The USS Idaho is a 32,000-ton New Mexico class battleship that was built in Camden, New Jersey. She was commissioned in March 1919 and steamed to Rio de Janeiro, Brazil, in July. She transited the Panama Canal to the Pacific, where she was based for twelve years. During that time, the Idaho took part in the Battle Fleet’s routine of drills and exercises, which extended from the Caribbean to Hawaii and as far south as Chile. She also cruised to Alaska in 1920 and to New Zealand and Australia in 1925. In September 1931, she entered the Norfolk Navy Yard for extensive reconstruction.
In October 1934 she emerged from the shipyard transformed. She no longer bore the “cage” masts that were such a distinguishing feature of American battleships of her era. Instead she bore a tower superstructure supporting up-to-date gunfire controls. As one of the Battle Fleet’s most modern units, the Idaho returned to the Pacific in 1935 to take up her peacetime work of preparing for possible combat.
Action in World War II
In June 1941, Idaho was transferred to the Atlantic Fleet to assist during World War II. Based in Iceland the rest of that year, she helped cover convoys against German raiders. After the Japanese attack on Pearl Harbor on December 7, 1941, the Idaho was sent to the Pacific, arriving in January 1942. For the next year, she operated along the U.S. west coast and the Hawaiian area. In April 1943, she went to the Aleutians, supporting the landings at Attu in May and Kiska in August.
The Idaho joined the drive across the Central Pacific, taking part in the Makin landing in November 1943, the Kwajalain invasion in February 1944, a bombardment of New Ireland in March, the Marianas operation in June and July, and the assault on the Palaus in September. Overhauled, she returned to the combat zone to provide heavy gunfire for the February 1945 invasion of Iwo Jima. The Idaho’s 14″ guns were again actively bombarding Okinawa from late March into May 1945. While off Okinawa, she was damaged by a “Kamikaze” on April 12, but returned after brief repairs.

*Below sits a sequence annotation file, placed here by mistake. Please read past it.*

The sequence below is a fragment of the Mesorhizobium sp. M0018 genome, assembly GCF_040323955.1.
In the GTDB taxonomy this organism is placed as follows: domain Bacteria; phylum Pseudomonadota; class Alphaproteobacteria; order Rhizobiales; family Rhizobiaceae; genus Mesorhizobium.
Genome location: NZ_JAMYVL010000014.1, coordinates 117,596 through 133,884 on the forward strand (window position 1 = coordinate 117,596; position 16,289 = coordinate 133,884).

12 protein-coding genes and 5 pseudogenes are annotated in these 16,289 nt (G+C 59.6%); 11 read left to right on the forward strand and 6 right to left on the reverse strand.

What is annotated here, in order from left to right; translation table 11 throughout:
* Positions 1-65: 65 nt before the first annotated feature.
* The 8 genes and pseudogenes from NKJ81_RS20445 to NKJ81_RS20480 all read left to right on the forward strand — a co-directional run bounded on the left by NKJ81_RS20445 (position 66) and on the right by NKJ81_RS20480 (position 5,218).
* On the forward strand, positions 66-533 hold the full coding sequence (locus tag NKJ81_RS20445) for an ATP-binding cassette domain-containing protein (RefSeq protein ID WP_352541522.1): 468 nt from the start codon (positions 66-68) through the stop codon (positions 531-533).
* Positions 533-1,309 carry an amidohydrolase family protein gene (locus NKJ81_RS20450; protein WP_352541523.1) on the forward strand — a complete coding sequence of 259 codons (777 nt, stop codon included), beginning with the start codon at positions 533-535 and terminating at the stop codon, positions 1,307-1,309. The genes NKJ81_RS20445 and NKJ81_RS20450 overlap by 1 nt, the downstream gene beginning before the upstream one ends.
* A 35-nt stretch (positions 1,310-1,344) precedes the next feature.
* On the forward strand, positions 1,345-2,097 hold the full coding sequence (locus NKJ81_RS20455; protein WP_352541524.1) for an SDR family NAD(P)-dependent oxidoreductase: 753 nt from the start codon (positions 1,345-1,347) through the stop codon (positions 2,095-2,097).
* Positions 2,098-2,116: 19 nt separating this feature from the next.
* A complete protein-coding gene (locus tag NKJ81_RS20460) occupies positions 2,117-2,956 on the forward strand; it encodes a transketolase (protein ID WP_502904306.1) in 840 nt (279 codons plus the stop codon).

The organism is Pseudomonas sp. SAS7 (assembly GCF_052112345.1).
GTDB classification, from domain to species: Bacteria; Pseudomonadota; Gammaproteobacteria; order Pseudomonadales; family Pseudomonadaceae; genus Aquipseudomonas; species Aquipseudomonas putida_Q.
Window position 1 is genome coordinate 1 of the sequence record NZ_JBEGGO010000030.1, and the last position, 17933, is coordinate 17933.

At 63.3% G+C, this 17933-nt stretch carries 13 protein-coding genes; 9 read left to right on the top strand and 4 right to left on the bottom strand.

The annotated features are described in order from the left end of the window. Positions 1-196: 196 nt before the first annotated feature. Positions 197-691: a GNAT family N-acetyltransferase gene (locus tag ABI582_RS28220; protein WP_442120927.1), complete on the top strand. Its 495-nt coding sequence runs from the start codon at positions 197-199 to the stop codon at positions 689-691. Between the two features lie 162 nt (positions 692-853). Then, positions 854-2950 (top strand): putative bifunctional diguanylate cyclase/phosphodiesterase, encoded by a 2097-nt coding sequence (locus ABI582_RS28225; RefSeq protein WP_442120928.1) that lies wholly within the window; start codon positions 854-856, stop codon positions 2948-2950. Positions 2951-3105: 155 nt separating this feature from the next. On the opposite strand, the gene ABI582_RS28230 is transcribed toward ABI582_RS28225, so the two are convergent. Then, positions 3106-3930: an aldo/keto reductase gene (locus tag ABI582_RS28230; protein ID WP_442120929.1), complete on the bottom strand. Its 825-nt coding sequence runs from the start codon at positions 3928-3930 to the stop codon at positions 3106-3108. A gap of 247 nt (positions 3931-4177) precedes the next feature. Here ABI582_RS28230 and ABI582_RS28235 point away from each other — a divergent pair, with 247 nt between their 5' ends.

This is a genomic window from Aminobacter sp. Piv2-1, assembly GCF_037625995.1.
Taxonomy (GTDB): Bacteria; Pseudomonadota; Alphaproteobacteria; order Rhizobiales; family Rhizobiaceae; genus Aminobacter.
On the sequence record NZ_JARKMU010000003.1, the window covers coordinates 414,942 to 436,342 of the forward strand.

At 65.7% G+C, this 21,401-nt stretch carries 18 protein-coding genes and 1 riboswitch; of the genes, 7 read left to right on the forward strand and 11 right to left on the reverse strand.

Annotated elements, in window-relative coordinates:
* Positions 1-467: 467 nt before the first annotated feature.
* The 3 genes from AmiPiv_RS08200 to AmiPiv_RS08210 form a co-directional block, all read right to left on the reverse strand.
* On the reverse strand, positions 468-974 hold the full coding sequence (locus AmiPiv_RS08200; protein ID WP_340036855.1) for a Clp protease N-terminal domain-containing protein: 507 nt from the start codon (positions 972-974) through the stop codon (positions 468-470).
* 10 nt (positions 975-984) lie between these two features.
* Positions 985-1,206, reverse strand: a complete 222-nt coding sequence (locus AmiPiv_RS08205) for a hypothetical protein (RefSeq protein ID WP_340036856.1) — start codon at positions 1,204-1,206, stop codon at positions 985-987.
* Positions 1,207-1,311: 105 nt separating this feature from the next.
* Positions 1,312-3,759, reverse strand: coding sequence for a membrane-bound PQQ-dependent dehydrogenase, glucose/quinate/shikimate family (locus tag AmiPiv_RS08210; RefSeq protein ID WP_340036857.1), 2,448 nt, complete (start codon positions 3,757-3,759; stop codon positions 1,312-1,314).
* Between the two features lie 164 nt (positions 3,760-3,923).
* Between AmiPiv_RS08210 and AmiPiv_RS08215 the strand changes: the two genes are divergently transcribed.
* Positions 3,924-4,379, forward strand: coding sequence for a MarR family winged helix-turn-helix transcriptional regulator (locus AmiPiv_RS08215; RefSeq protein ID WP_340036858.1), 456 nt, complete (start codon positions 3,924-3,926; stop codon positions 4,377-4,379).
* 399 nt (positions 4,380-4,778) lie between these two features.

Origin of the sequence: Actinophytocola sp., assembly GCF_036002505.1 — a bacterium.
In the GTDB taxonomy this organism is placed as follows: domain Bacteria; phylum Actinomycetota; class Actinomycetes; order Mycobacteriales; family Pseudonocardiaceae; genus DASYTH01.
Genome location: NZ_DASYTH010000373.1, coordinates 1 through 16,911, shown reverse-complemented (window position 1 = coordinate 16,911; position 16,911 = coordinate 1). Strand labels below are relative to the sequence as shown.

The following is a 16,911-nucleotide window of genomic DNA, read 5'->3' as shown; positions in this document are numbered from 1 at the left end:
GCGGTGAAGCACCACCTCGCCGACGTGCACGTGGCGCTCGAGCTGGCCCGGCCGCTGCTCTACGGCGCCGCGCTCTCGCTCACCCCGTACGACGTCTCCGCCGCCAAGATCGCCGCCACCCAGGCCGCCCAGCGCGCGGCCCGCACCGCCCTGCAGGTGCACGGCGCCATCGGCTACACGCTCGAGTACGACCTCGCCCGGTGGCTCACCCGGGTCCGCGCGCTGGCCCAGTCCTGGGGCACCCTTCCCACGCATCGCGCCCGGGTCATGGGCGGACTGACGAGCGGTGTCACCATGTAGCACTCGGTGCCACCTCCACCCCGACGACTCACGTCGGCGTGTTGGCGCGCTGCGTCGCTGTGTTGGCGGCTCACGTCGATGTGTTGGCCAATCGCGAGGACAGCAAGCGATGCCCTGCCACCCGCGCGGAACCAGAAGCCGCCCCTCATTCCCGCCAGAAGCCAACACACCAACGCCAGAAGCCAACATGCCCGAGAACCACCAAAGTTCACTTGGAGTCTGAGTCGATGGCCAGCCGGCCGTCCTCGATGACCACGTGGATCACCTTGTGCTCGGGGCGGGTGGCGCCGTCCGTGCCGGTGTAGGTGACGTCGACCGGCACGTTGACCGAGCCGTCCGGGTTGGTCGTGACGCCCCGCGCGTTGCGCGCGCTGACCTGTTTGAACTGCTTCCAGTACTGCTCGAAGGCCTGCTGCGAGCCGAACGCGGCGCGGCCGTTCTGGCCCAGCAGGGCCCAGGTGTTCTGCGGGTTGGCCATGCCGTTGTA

After the War
The Idaho prepared for the invasion of Japan in August 1945. She was present in Tokyo Bay when Japan surrendered on September 2, and arrived in Norfolk, Virginia in mid-October. Inactive from then on, the Idaho was decommissioned in July 1946 and sold to a scrapper in November 1947.
Asbestos in Navy Ships
Although an essential component of the naval fleet throughout conflicts during the last century, battleships also posed a lasting health risk to soldiers who served on them. Unfortunately, products containing asbestos were common on these ships because of the material’s high resistance to heat and fire. Despite its value as an insulator, asbestos fiber intake can lead to several serious health consequences, including mesothelioma, a devastating cancer without cure. Current and former military personnel who came into contact with these ships should seek immediate medical attention in order to detect possible health consequences associated with asbestos exposure.